We’re now several weeks into the spring semester, and classrooms are filled with the sounds of lively discussion. Students and professors alike are plunging into the delights and challenges of the DRBU curriculum. Here is a taste of some topics students are engaged with.
FIRST YEAR BA students are reading Mencius in their Chinese Classics class, analyzing his theory of human nature and how the early Chinese viewed the “good life.” In Western Classics, having begun the semester with Gilgamesh, students are exploring the Old Testament, reading excerpts of Genesis and Exodus before moving on to selections from the books of Job and Ecclesiastes.
SECOND YEAR BA students began their third semester of Mathematics with a discussion of perspective. They are considering questions that arise with the shift from ancient geometry to that of 17th- century France, from “God’s view” to the human view of perspective.
In Western Classics class, reading Plato’s dialogues has inspired students, as they begin to understand Socrates as a person and how he dedicated his life to cultivating wisdom.
Students in Indian Classics just finished reading Vālmīki’s Rāmāyaṇa and are starting Bhavabhūti’s Rāma’s Last Act, a play based on the Rāmāyaṇa. Classroom conversations have centered on how a truly virtuous person makes a decision through careful deliberation and reflecting on how best to benefit all living beings. At the beginning of every seminar, the class also practices an ancient Indian spiritual exercise called prāṇāyāma, or breath control. This allows students to experience firsthand a form of asceticism that Rāma and other forest ascetics would have practiced.
FIRST YEAR MA students in Comparative Hermeneutics are tackling Lyotard’s Postmodern Condition and will be discussing “HyperNormalisation,” a BBC documentary that examines the origins of the current state of global political and economic uncertainty.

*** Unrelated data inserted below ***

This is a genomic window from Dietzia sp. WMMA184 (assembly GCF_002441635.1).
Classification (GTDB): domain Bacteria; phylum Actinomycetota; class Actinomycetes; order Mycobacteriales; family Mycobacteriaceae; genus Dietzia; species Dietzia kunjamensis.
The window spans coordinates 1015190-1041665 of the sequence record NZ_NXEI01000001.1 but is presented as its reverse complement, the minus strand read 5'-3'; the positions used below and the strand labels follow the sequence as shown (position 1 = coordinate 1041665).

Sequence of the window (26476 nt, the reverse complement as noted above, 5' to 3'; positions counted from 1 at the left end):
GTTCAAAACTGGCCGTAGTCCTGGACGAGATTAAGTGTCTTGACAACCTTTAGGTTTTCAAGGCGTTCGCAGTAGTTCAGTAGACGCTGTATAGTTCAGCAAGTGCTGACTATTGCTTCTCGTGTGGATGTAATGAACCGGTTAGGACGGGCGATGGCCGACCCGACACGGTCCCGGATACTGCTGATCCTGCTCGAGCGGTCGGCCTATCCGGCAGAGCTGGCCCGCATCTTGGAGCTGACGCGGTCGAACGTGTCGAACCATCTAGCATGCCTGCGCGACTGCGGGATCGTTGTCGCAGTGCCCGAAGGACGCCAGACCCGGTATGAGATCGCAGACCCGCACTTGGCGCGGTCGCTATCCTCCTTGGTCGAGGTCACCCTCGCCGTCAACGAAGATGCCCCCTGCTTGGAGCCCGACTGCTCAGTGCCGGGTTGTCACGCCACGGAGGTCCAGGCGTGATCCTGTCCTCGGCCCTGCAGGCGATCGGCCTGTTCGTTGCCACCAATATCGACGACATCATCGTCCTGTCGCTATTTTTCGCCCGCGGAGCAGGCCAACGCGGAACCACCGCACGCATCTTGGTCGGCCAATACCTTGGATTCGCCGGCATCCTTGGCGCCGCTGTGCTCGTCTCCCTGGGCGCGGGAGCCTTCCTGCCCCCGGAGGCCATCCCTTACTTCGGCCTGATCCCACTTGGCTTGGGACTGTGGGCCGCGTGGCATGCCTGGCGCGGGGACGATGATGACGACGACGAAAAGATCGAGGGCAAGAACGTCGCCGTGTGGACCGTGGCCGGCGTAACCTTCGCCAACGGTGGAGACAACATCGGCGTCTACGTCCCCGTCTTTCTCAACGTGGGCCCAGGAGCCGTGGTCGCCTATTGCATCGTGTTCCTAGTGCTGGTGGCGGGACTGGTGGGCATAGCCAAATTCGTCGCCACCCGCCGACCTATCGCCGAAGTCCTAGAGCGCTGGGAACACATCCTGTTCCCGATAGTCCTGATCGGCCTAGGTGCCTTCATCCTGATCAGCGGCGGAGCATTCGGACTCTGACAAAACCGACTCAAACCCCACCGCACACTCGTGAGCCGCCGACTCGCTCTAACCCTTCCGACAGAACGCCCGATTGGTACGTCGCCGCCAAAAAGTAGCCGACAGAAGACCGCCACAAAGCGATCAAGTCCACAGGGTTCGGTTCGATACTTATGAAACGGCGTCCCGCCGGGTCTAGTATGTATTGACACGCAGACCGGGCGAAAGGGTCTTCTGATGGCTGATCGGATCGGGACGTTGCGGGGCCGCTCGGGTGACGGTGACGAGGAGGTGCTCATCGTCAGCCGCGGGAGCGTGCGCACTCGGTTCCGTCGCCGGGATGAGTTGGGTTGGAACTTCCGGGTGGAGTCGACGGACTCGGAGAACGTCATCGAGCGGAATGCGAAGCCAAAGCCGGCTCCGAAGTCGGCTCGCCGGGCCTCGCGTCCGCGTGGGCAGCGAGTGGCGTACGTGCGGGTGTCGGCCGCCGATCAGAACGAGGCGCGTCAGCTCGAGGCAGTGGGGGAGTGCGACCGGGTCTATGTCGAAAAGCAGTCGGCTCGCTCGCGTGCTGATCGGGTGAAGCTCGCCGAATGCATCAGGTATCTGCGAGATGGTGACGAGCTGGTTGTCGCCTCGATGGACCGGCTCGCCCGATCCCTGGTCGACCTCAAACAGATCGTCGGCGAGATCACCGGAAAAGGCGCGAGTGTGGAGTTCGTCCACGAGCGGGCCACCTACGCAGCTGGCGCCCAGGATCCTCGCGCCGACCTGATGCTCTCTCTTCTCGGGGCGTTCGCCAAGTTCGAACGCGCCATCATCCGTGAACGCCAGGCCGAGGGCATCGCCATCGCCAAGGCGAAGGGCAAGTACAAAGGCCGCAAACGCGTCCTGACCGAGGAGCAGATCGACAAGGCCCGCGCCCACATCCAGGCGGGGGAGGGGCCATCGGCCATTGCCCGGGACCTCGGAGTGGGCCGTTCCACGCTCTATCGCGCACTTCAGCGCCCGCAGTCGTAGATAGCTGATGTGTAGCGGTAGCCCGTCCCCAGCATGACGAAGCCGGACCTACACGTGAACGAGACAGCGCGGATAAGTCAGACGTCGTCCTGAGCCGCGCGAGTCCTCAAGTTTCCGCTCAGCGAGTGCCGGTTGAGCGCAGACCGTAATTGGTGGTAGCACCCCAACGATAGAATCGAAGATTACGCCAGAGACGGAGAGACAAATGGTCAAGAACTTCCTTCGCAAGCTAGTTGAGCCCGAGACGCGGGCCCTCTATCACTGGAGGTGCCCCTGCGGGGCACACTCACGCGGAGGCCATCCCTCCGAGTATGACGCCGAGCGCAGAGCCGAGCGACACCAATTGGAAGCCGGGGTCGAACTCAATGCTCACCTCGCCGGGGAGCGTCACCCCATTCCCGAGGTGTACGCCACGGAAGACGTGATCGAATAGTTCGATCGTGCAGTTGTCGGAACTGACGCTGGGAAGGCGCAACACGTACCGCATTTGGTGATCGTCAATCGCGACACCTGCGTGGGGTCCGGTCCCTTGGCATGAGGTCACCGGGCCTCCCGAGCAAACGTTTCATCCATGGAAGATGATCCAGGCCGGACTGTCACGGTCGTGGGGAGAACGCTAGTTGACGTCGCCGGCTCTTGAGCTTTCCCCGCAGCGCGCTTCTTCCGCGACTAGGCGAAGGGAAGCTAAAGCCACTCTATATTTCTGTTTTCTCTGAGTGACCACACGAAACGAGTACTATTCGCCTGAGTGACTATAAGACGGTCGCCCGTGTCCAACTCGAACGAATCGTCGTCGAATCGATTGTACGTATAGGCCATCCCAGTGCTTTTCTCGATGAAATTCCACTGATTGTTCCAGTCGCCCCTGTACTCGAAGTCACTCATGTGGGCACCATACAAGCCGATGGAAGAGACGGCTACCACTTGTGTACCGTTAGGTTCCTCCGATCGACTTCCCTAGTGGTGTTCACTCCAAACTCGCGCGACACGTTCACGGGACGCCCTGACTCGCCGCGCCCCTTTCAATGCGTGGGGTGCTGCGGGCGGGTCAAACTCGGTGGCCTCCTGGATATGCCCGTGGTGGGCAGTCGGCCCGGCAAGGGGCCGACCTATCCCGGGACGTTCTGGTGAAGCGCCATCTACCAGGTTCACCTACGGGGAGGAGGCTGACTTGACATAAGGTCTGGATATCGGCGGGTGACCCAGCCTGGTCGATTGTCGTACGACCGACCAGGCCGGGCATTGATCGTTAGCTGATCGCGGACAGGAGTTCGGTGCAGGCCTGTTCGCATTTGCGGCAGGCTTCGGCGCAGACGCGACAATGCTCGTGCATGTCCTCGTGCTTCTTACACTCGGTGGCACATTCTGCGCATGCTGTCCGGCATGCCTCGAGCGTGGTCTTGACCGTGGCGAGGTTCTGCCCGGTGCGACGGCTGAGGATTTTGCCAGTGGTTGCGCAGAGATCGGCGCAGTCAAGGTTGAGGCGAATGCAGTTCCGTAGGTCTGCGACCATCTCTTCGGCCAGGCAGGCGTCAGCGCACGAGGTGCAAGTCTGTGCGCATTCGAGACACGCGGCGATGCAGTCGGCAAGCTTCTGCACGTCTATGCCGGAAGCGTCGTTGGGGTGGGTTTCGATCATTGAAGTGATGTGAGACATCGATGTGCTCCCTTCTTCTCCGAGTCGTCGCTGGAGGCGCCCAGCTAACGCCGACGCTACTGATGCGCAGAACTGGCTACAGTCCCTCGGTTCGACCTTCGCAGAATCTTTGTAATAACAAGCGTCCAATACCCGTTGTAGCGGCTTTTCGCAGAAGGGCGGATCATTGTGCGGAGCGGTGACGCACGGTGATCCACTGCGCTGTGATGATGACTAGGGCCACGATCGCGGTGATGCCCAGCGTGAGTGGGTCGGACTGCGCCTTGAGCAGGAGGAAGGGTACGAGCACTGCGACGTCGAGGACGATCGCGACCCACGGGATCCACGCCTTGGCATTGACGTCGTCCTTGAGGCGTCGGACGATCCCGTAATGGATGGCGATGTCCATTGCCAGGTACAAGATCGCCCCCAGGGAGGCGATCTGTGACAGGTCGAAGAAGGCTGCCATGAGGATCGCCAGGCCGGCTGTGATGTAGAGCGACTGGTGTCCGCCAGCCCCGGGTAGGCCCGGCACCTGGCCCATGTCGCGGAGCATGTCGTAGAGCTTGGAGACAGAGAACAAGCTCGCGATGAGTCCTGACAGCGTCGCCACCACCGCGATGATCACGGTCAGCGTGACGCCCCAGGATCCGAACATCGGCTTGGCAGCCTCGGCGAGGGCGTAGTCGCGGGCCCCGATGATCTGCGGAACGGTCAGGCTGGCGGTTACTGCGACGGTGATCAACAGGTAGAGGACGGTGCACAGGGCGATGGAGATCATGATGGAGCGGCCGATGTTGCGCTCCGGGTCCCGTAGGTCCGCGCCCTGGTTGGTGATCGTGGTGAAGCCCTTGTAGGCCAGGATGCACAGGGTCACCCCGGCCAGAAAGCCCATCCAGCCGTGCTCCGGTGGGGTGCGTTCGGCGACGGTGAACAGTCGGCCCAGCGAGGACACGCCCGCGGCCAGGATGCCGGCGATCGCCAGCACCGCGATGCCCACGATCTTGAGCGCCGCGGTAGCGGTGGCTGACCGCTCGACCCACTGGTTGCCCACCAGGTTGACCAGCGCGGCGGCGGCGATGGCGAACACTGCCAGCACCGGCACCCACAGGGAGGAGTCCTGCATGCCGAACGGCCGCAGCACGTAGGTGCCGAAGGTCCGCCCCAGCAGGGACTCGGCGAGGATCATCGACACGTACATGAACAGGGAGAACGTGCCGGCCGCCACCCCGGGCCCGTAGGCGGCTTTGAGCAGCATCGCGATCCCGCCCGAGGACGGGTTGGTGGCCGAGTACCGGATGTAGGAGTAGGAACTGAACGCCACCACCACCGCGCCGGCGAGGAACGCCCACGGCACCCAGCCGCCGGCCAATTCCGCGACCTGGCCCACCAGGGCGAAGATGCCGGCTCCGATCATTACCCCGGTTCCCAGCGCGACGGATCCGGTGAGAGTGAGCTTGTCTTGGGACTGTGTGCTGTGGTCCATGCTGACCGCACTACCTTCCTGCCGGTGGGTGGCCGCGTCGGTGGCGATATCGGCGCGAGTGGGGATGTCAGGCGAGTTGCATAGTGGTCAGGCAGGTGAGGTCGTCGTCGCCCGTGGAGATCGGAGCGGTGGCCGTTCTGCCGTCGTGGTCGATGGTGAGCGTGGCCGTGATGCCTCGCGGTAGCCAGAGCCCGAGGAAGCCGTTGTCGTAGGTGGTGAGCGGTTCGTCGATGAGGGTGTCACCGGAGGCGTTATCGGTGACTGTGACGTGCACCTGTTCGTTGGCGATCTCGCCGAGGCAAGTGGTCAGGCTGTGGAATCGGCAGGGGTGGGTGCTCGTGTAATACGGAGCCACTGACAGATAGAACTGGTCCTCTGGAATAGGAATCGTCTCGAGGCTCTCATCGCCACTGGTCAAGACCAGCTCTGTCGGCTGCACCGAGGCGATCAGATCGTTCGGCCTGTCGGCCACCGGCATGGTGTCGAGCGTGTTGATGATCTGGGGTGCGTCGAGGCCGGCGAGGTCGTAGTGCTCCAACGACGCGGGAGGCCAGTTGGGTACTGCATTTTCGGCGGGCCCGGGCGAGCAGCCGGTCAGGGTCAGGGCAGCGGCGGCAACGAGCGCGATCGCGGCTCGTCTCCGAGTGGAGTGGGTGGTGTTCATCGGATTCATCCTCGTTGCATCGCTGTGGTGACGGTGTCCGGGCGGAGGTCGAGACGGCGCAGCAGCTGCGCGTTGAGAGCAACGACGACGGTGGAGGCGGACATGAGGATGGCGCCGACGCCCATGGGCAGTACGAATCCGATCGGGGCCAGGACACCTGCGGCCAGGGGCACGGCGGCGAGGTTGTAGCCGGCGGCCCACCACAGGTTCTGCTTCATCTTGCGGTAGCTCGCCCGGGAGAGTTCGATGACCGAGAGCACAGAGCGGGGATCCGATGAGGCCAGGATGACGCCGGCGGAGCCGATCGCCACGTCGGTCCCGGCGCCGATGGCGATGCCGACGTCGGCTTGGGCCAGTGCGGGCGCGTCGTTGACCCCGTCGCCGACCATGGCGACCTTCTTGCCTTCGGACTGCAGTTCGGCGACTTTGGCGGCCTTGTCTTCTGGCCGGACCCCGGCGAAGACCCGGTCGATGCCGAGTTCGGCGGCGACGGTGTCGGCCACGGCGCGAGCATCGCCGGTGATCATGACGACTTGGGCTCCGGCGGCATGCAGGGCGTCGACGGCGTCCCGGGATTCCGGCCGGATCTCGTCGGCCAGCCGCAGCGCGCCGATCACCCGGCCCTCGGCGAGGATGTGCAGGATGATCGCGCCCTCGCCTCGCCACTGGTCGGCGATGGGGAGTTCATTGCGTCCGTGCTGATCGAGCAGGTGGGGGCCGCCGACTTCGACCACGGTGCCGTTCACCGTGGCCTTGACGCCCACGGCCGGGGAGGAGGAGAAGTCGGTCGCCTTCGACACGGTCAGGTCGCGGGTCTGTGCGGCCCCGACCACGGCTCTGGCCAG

In Buddhist Hermeneutics courses, students ponder questions such as: What did the Buddha teach? Since the Buddha wrote nothing, how are we to know if a text/teaching is authentic? For the past four weeks, students have been reading the Maha-parinibbana Sutta (DN 16) in an attempt to address these questions.
SECOND YEAR MA students in one class are enthusiastically reading the Lotus Sutra, widely regarded as one of the most important and influential sacred scriptures of Buddhism. In another, they are reading the Avatamsaka Sutra, an encyclopedic work of immense breadth and depth, also known as the “King of Kings” among Buddhist scriptures. Buddhist Hermeneutics III, “Hermeneutics of Self,” is the last of three courses in Buddhist Hermeneutics. This class considers the subject (the person, inquirer) to be as much a primary “source” and legitimate object of study as the object of inquiry itself (the text/ author). What do the Buddhist texts say about the nature of the self? Right now, students are reading Vasubandu’s Shastra on the Door to Understanding the Hundred Dharmas and the Vajra Prajna Paramita Sutra to investigate what they say about the “self."
LANGUAGE Students in both the BA and MA programs are taking either Classical Chinese or Sanskrit. In Classical Chinese 1, students are learning pronunciation, characters, and basic Chinese grammar through reading and translating passages from the Three Teachings— Confucianism, Daoism, Buddhism. They view these ancient texts with a focus on ethical virtues, such as filiality, propriety, humanness, and wisdom.
In Chinese IV, students are reading and translating passages from the Analects, the Book of Rites, the Daodejing, the Zhuangzi, and the Brahma Net Sutra, and discussing their implications for ethical and spiritual practice. In Sanskrit class, students are translating passages adapted from the original Rāmāyaṇa epic, learning the fundamental grammar of Sanskrit, and exploring the Sanskrit version of the Amitābha Sūtra.